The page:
N2 - The c-mos protein has been found to be enriched in germ cells of male mice, as described in a recent report from this laboratory (Herzog et al., Oncogene 3, 225, 1988). We report on further studies which indicate that the c-mos protein (a 41 to 43 kDa protein termed p43(c-mos)) is expressed in somatic tissues of mice and in cells grown in culture. In testes of mice, germ cell fractions have increased levels of p43(c-mos) relative to other cells of the testes. However, non-germ cells harbor significant levels of p43(c-mos), as judged by comparison of testes from normal mice to those with mutations that affect the germ cell content of the testes. Thus, homozygous S1, at, and the W/W(v) mutant mice are sterile due to severe deficiencies of germ cells. Such mice had only an estimated 50%-60% reduction in p43(c-mos) as judged by western immunoblotting using two different site-directed anti-mos antibodies. Similary, X/X-sex reversed mice in which germ cells die after 10 days of age had only an 85% reduction of p43(c-mos) in mice 35 days of age. Thus, the germ cell content of testes did not correlate with p43(c-mos) levels in this tissue. Direct analyses of non-germ cells derived from mouse testes confirmed these findings, since Sertoli and Leydig cell lines grown in culture expressed p43(c-mos). In addition, tissues such as kidney, liver, spleen and brain were found to contain p43(c-mos). Surprisingly, mouse NIH3T3 cells were found to express significant levels of the c-mos protein based upon immunoblotting and one-dimensional peptide mapping experiments performed with both anti-mos antibodies. The concentration of the c-mos protein was not affected by expression of viral mos proteins. We conclude that the c-mos protein is enriched in male germ cells, but p43(c-mos) is also expressed in significant amounts in somatic tissues and in fibroblastic cells grown in culture.

AB - The c-mos protein has been found to be enriched in germ cells of male mice, as described in a recent report from this laboratory (Herzog et al., Oncogene 3, 225, 1988). We report on further studies which indicate that the c-mos protein (a 41 to 43 kDa protein termed p43(c-mos)) is expressed in somatic tissues of mice and in cells grown in culture. In testes of mice, germ cell fractions have increased levels of p43(c-mos) relative to other cells of the testes. However, non-germ cells harbor significant levels of p43(c-mos), as judged by comparison of testes from normal mice to those with mutations that affect the germ cell content of the testes. Thus, homozygous S1, at, and the W/W(v) mutant mice are sterile due to severe deficiencies of germ cells. Such mice had only an estimated 50%-60% reduction in p43(c-mos) as judged by western immunoblotting using two different site-directed anti-mos antibodies. Similary, X/X-sex reversed mice in which germ cells die after 10 days of age had only an 85% reduction of p43(c-mos) in mice 35 days of age. Thus, the germ cell content of testes did not correlate with p43(c-mos) levels in this tissue. Direct analyses of non-germ cells derived from mouse testes confirmed these findings, since Sertoli and Leydig cell lines grown in culture expressed p43(c-mos). In addition, tissues such as kidney, liver, spleen and brain were found to contain p43(c-mos). Surprisingly, mouse NIH3T3 cells were found to express significant levels of the c-mos protein based upon immunoblotting and one-dimensional peptide mapping experiments performed with both anti-mos antibodies. The concentration of the c-mos protein was not affected by expression of viral mos proteins. We conclude that the c-mos protein is enriched in male germ cells, but p43(c-mos) is also expressed in significant amounts in somatic tissues and in fibroblastic cells grown in culture.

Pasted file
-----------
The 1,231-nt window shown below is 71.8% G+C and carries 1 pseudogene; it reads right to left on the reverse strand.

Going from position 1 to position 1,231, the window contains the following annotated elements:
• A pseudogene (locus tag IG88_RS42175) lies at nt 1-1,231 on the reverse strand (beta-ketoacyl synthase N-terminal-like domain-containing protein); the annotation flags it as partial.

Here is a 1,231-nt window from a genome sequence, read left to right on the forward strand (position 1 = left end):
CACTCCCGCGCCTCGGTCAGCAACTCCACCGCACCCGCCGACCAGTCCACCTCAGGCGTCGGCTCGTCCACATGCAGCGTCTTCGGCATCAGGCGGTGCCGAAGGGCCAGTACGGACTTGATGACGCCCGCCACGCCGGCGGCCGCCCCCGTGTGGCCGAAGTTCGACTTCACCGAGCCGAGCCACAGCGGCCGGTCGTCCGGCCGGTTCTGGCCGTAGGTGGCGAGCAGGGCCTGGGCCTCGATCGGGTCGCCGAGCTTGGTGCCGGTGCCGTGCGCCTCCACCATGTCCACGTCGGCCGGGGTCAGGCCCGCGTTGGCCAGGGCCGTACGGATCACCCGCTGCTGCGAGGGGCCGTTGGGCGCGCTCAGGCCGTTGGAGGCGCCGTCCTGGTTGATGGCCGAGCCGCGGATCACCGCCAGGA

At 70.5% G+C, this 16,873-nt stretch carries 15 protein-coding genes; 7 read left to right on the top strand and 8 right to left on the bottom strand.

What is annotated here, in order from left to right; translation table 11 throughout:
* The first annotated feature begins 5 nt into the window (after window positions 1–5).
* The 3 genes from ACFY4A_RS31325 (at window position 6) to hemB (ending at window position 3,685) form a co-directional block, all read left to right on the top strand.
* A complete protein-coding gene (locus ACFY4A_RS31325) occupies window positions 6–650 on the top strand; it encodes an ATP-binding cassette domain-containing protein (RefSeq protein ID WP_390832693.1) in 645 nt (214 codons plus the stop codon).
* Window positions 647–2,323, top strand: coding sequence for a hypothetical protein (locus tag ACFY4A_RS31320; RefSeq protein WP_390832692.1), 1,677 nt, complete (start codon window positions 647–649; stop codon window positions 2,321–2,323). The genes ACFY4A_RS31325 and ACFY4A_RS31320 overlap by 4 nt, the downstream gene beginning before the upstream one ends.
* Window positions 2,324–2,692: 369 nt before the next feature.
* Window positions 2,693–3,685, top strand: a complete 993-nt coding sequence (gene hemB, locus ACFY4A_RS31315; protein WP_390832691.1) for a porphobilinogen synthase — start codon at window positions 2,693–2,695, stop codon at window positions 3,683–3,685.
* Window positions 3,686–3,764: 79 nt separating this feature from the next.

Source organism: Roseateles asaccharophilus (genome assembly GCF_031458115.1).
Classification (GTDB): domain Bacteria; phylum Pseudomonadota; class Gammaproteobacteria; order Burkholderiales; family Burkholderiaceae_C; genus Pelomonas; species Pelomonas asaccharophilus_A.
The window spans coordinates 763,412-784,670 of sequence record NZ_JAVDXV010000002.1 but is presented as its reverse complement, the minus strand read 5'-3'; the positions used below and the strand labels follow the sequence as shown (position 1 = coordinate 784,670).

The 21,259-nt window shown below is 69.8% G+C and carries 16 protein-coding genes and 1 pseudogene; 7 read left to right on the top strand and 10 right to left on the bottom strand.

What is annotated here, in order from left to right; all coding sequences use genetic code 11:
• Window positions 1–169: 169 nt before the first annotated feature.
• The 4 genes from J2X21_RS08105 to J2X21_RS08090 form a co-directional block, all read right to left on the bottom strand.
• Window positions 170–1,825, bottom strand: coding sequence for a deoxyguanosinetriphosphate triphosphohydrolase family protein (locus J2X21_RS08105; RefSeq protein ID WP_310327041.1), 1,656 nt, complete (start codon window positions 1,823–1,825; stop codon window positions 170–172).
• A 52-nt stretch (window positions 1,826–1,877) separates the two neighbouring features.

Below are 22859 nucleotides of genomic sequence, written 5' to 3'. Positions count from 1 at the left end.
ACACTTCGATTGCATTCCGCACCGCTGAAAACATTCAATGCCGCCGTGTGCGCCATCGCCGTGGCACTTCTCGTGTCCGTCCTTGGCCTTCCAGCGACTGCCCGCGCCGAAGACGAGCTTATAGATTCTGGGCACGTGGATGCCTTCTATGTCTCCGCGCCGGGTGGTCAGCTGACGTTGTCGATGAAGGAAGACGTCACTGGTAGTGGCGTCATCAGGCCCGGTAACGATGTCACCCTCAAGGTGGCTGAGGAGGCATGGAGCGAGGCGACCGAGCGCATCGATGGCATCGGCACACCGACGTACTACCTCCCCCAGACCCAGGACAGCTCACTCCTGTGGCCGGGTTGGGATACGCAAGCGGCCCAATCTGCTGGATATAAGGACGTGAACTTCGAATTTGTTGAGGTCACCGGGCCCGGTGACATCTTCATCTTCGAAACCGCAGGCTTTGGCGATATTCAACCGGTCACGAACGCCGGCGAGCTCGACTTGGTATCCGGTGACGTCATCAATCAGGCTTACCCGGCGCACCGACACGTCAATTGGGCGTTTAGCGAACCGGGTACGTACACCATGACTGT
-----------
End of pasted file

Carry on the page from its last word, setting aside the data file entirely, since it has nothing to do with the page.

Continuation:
UR - http://www.scopus.com/inward/record.url?scp=0024449644&partnerID=8YFLogxK

UR - http://www.scopus.com/inward/citedby.url?scp=0024449644&partnerID=8YFLogxK

M3 - Article

VL - 4

SP - 1307

EP - 1315

JO - Oncogene

JF - Oncogene

SN - 0950-9232

IS - 11

ER -